Iraq and Gulf Analysis

Biden Gets Specific on Iraq – Again

Posted by Reidar Visser on Monday, 8 September 2008 0:00

Immediately following his nomination as Democratic VP candidate, there were certain signs that Joe Biden was playing down his plans for an “active federalisation” of Iraq. However, now he is picking up where he left off. The following quotes are from “Meet the Press” on 7 September, along with some annotations in brackets:

“Everything that’s working in Iraq has been the bottom up approach, not a strong central government imposing. And the truth of the matter is the only way you’re going to make this–sustain it, the question is, how do we leave and leave a stable Iraq behind? Without a political settlement, Tom, we’re going to be back there in another year or two or three or five.”

[Here Biden reiterates a common misunderstanding of the Iraqi constitution. The Iraqi constitution outlines a hybrid asymmetrical federal system under which the various parts of the country can choose between remaining under the central government OR becoming a federal region – through specific procedures. Biden violates both these features: first he rejects the idea of asymmetrical federalism by excluding the possibility of some provinces remaining under the central government, then he goes on to push for a “settlement” instead of accepting the gradual evolutionary process foreshadowed in the Iraqi constitution.]

“MR. BROKAW: But the Iraqi government didn’t like the idea [i.e. Biden’s “plan”]. Maliki…

SEN. BIDEN: Well, the Iraqi government–Maliki didn’t, but the rest of the government liked it.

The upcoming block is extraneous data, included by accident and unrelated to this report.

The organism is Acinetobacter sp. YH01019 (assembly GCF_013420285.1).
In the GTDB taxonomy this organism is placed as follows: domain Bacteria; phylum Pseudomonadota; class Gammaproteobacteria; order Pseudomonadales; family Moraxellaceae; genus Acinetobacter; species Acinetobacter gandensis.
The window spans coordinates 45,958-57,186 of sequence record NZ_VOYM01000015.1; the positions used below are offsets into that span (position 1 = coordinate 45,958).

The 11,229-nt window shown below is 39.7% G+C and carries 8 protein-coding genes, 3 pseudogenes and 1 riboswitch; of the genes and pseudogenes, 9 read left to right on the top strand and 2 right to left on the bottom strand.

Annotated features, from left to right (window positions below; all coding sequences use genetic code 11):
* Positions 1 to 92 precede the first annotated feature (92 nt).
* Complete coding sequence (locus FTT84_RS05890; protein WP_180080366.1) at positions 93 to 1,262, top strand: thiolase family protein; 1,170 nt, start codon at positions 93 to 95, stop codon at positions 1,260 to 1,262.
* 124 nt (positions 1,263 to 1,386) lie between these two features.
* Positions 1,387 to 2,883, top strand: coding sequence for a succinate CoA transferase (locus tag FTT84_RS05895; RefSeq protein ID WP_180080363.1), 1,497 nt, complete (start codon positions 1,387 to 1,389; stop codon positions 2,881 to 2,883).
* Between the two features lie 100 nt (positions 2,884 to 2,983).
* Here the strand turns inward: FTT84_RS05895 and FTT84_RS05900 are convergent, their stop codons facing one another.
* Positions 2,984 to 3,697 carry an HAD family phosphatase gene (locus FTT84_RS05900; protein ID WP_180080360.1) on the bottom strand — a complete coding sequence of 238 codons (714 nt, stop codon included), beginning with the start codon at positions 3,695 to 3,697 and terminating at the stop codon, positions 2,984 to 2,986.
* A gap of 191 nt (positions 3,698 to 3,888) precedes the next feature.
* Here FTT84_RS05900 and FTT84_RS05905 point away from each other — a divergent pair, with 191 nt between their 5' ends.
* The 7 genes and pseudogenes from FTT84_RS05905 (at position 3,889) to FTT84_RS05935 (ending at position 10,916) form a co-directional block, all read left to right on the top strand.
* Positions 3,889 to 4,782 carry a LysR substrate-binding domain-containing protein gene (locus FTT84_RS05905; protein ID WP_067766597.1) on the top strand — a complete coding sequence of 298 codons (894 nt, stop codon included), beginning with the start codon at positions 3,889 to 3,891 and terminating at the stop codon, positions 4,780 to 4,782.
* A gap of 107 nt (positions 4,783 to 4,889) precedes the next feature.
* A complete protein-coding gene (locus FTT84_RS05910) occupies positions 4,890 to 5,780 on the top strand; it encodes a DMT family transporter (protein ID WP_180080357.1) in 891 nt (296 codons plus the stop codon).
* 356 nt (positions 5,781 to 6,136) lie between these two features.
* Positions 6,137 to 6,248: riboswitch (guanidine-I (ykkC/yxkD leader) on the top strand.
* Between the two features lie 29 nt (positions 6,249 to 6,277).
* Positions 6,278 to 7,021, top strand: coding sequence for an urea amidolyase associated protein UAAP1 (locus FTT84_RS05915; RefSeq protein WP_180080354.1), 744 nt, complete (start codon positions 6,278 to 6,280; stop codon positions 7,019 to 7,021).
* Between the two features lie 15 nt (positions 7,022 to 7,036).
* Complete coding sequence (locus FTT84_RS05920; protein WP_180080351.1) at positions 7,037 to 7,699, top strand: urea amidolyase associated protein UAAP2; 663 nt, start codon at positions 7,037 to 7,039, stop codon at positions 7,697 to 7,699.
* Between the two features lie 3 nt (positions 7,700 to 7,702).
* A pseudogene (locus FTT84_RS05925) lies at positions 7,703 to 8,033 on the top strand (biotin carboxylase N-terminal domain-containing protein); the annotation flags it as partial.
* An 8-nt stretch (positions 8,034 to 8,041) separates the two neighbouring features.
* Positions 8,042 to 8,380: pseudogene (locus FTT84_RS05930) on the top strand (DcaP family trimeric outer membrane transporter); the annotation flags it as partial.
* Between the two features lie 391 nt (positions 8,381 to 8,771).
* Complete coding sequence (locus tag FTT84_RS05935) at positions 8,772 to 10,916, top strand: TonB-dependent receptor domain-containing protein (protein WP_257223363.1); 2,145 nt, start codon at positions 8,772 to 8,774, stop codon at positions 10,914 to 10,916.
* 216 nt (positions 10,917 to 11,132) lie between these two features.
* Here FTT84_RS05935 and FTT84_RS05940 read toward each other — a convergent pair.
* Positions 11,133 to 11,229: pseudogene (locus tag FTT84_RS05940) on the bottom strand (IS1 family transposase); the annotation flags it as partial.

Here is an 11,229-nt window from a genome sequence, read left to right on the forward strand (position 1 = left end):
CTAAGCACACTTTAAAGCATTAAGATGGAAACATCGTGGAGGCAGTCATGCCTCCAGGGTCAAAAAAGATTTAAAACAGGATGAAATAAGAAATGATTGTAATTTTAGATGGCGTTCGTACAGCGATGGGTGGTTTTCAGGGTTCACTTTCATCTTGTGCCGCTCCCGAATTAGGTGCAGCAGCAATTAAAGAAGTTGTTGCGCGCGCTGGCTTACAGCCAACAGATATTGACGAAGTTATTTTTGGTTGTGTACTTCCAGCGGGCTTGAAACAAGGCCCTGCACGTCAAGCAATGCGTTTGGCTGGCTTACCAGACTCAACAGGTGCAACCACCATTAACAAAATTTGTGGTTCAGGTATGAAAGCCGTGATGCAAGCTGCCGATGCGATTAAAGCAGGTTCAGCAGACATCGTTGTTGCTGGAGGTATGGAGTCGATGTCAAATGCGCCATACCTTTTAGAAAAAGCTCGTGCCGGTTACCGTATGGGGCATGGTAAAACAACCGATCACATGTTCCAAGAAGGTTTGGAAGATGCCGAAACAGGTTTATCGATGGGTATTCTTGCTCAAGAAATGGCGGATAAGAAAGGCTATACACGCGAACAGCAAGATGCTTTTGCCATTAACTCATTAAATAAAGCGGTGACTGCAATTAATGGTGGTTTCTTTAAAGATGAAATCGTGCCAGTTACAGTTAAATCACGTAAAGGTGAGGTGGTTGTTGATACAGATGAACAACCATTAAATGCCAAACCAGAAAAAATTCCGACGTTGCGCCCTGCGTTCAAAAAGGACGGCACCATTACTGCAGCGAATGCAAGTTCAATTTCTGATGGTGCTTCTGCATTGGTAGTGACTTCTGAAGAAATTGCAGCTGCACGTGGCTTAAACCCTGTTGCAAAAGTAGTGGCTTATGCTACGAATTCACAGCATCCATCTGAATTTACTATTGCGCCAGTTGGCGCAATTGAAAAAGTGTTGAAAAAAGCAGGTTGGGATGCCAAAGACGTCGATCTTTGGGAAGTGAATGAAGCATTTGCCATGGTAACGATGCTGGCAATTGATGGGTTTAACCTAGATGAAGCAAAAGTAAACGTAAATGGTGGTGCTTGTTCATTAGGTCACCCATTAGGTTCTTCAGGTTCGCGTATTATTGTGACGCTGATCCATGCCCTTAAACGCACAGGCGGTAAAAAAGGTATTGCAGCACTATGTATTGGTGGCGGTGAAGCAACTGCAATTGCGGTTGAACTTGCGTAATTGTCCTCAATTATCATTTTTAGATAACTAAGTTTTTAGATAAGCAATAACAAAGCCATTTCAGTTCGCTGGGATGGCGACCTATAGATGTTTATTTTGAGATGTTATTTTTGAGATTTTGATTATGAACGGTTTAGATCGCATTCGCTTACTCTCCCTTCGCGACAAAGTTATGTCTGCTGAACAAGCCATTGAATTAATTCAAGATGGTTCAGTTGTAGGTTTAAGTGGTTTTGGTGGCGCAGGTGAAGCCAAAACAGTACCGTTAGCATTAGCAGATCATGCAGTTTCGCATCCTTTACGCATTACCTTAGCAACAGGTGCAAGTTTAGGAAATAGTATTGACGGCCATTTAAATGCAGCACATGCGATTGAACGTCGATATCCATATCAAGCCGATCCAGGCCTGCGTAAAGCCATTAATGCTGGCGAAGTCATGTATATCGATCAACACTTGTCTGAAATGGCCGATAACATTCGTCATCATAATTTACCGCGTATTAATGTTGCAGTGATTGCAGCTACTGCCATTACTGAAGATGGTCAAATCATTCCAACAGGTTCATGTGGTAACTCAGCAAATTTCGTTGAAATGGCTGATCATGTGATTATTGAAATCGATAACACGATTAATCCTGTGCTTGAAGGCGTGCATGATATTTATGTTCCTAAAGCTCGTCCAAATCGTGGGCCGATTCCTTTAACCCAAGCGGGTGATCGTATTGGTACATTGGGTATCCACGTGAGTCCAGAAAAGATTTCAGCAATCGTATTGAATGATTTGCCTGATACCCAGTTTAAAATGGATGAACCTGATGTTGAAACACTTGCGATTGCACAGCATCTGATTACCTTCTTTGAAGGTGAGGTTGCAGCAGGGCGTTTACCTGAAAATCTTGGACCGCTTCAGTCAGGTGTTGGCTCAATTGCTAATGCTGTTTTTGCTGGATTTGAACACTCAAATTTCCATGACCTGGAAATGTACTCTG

MR. BROKAW: But he is the head of the government. It’s their country.

SEN. BIDEN: Yeah–by the way, it is their country, but he’s the head of the government, but he’s the head of the government whose popularity is very much in question, and the election itself.”

[Biden apparently hasn’t noted that except from the Kurds and their partners in the Maliki government (ISCI), pretty much everyone else in Iraq is against his plans. These days, even ISCI seems to have second thoughts with regard to the wisdom of soft partition.]

“MR. BROKAW: Five years from now, do you think Iraq will have relative stability and democratic principles in a central government?

SEN. BIDEN: If there is an Obama-Biden administration, yeah. If there is a John McCain administration and Sarah Palin, I think it’s probably not going to happen, because John does not view this in terms of the region. I never heard him speak about how he’s going to integrate Iraq into the region where you have these competing interests that exist.”

[This is the truly frightening part. Integrate Iraq into the region?? After it has first been soft partitioned a la Biden? Sounds bad if you consider yourself an Iraqi.]

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